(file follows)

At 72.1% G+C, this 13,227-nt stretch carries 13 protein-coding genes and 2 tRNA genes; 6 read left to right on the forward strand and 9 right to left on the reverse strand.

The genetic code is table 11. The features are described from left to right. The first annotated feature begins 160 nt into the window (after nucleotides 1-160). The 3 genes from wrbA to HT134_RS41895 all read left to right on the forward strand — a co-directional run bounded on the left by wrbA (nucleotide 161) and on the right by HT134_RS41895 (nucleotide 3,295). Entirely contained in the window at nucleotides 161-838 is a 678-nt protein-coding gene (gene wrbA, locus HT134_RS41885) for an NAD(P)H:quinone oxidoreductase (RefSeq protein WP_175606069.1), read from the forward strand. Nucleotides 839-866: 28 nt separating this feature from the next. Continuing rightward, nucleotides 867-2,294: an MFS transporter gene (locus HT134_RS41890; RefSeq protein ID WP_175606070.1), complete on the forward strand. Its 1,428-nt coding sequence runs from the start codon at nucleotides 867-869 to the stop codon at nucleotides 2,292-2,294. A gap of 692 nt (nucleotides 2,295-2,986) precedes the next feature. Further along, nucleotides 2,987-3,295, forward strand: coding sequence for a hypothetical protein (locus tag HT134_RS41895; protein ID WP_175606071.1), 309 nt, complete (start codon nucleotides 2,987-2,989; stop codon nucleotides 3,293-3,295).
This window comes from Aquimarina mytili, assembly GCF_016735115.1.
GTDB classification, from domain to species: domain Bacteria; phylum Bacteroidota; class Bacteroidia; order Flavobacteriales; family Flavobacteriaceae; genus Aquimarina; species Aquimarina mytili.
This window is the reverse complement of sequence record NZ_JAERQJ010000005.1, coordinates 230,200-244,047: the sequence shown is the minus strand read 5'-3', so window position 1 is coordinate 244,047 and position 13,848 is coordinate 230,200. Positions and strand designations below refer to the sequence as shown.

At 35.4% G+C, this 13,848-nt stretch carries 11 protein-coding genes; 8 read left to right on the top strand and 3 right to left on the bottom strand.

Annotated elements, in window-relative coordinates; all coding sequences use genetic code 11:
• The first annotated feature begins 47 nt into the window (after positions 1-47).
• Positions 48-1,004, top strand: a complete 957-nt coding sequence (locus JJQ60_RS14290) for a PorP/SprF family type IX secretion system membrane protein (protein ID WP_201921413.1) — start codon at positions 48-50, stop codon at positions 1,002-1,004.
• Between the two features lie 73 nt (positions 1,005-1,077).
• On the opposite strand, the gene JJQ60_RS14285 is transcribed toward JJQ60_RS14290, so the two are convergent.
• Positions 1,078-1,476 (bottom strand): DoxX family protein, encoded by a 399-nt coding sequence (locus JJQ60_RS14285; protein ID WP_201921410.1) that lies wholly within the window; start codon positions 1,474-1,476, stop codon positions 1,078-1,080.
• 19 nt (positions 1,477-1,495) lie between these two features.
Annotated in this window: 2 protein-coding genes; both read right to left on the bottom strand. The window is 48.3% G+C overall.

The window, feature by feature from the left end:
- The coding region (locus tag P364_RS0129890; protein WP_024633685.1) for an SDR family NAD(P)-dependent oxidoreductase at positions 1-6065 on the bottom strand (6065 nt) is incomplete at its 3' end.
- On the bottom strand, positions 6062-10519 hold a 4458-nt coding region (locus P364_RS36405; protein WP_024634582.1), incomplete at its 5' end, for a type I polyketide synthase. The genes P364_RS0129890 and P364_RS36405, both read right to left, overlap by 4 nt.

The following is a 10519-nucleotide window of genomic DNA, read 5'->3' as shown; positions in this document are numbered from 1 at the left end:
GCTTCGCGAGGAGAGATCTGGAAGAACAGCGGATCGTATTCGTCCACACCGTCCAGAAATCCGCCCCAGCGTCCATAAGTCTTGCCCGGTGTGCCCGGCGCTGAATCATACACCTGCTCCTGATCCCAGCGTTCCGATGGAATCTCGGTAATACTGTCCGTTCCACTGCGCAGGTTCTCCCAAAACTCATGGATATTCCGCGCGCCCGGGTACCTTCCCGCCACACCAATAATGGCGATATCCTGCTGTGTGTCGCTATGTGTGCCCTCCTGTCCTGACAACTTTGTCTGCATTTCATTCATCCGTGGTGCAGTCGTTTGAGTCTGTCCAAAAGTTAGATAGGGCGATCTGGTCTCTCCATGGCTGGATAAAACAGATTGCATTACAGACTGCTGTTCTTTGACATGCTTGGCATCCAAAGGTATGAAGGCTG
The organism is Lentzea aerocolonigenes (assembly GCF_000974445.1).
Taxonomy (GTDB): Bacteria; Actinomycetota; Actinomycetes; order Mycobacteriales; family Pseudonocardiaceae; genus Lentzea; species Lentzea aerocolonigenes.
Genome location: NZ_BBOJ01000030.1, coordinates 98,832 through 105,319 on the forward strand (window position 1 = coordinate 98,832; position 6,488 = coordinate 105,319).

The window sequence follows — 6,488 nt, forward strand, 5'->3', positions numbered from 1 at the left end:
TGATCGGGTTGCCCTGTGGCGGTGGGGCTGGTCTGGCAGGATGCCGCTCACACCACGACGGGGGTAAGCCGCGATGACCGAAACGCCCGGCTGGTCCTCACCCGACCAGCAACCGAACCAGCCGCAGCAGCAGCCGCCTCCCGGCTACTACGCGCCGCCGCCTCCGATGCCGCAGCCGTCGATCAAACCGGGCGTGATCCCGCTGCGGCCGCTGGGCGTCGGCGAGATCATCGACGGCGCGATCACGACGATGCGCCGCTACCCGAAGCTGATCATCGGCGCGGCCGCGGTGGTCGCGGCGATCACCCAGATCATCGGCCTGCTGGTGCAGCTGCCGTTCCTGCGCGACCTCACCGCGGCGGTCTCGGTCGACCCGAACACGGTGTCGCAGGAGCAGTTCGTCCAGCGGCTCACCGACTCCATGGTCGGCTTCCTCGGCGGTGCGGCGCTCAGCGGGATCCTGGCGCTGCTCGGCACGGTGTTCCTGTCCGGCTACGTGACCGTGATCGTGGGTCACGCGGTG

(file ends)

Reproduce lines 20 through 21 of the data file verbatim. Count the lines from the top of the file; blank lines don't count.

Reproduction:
The organism is Lentzea aerocolonigenes (assembly GCF_000974445.1).
Taxonomy (GTDB): Bacteria; Actinomycetota; Actinomycetes; order Mycobacteriales; family Pseudonocardiaceae; genus Lentzea; species Lentzea aerocolonigenes.